Do I Need a Lawyer to Probate a Will?
31 May 2018
By Probate Lawyer Sian Davies
You don’t have to use a Lawyer to Probate a Will, but there are many benefits, such as having a Probate Lawyer provide independent legal advice throughout the Probate process which can take 6-9 months or longer. It can also spare you from having to deal with all of the administrative, legal and tax work required; such as calculating Inheritance Tax and corresponding with HM Revenue & Customs (HMRC). It could also prevent you from overpaying Inheritance Tax.
With our Probate Complete Service we take full responsibility for getting Grant of Probate and dealing with the Legal, Tax (excluding VAT), Property and Estate Administration affairs*.
*We deal with HMRC on your behalf and we can pay all the costs of a Co-op Funeralcare funeral, providing the Estate owns sufficient assets which can be sold in due course to repay our costs.
When is Probate Required?
The first stage is to understand whether Probate is required to deal with a person’s Estate. Probate may not be required if there is no property, see Probate for Small Estates. Most banks and building societies have thresholds where they may not release funds without a Grant of Probate. To find out if Probate is required take our short online Probate questionnaire or call us so we can tell you if Probate is required.
What is My Role as Executor or Administrator?
If Probate is required and the deceased person has left a valid Will, this should specify who they would like to handle their Estate. This person is known as an Executor and they have the responsibility for obtaining Probate and using it to deal with the deceased’s assets. If there is no Will, then the next of kin will be appointed into this role and will be known as the Administrator. For more information see Executor / Administrator Duties explained.
In order for a deceased person’s wishes to be carried out, it is important that the original Will is found. If a Will cannot be found amongst personal possessions, they are often stored with the professional who drafted the Will or in some cases with banks and building societies.
If you have been appointed as an Executor or Administrator, it is at this stage that you may wish to decide whether to deal with the Probate yourself, or instruct a Probate Lawyer to administer the Estate on your behalf.
If you decide to apply for Probate without using a Lawyer, there are four main steps to follow:
- Complete a Probate PA1 application form – this can be found online
- Calculate and report the Estate’s value to HM Revenue & Customs
- Pay any Inheritance Tax that is due
- Send the Probate PA1 application to the Probate Registry (Court)
- Swear an Oath.
Once the Grant of Probate has been obtained, you will then be able to complete the rest of the Estate administration process. This includes finding, selling or transferring any financial assets, finding and paying off any outstanding debts and accounting to HM Revenue & Customs for any Inheritance Tax, Income Tax or Capital Gains Tax that’s due to or from the Estate. As part of this process you would need to identify any tax deductible gifts or donations made to charity in the seven years prior to the deceased persons’ death.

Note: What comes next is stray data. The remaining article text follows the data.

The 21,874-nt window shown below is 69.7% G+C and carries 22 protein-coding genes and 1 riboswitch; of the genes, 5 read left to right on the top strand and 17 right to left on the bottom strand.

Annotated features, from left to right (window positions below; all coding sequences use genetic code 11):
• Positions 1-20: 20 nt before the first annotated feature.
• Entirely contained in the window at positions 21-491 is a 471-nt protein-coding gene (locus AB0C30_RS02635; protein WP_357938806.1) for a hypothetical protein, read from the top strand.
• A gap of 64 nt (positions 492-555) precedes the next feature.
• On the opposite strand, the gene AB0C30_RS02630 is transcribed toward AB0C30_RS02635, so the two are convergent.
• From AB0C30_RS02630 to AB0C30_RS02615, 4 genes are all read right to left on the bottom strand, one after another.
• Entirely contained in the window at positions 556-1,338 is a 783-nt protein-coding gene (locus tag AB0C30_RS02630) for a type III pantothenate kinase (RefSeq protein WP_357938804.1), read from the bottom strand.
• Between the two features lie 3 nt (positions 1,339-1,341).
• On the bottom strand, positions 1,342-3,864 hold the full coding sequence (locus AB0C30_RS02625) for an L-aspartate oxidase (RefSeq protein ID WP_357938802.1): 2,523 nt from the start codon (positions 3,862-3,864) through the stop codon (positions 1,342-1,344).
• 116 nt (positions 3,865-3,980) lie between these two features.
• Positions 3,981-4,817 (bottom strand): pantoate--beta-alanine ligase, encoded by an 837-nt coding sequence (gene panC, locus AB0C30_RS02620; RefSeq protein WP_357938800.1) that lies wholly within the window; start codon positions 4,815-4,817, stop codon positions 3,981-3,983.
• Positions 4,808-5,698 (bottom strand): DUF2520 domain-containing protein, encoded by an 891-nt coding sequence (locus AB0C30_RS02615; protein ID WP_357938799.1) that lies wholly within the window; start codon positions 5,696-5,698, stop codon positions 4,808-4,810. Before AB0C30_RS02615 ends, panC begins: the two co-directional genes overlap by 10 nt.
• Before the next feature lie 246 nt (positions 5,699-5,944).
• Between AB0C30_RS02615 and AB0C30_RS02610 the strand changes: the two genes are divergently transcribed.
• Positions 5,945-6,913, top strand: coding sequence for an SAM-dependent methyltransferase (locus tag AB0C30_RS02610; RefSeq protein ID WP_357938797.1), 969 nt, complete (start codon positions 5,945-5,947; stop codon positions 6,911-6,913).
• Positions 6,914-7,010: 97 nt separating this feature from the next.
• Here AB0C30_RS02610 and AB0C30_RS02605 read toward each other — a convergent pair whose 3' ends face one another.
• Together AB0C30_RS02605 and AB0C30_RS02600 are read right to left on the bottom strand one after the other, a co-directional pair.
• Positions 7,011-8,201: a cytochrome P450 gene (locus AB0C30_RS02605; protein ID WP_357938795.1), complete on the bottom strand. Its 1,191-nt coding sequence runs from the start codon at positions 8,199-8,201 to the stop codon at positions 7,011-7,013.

Finally, you will need to prepare the Estate accounts which document all payments into and out of the Estate before distributing what’s left to the Beneficiaries.
If you are dealing with Probate for a small Estate then it may be a relatively straightforward process to obtain the Grant of Probate and administer the Estate. However, where an Estate requires Inheritance Tax to be paid, has complex issues or you simply do not feel confident in dealing with the Estate or with HM Revenue & Customs, it is prudent to obtain advice from a Probate Lawyer. As an Executor or Administrator of an Estate, if a mistake is made, you could be held legally and financially liable.
Should I Instruct a Probate Lawyer?
Although you can Probate a Will without the expert help of a Probate Lawyer, administrating an Estate is often a complex and lengthy legal process. It is therefore very important that if you are unsure or are unable to commit the time required (potentially up to 100 hours) to administer the Estate, that you consider instructing a Probate Lawyer to deal with Probate on your behalf.
If you do not feel confident in carrying out the Probate work required, or if the Estate has complexities such as foreign assets, missing documentation or missing Beneficiaries you can benefit from instructing a Probate Lawyer.
What Does a Probate Lawyer Do?
When you instruct a Probate Lawyer to deal with the Estate administration on your behalf, they will probably start by making the initial enquiries regarding the deceased’s assets. They can also take responsibility for calculating whether any Inheritance Tax is due and advising how this should be paid.
Following this, they can then submit the application for the Grant of Probate. Once issued, this can be used to deal with the deceased’s assets, acting on your instructions as Executor or Administrator.
With our Probate Complete Service, we will take care of all of the legal, tax and administrative work on your behalf. We’ll also arrange for the sale or transfer of property, shares and other Estate assets.
This service is provided for a fixed fee which we will agree with you before any work starts. There are no upfront costs to pay, as our fee is deducted from the Estate once this is in funds.
Co-op Legal Services is the largest provider of Probate and Estate Administration services in England and Wales, trusted to deal with over £1.3 billion in Estates annually.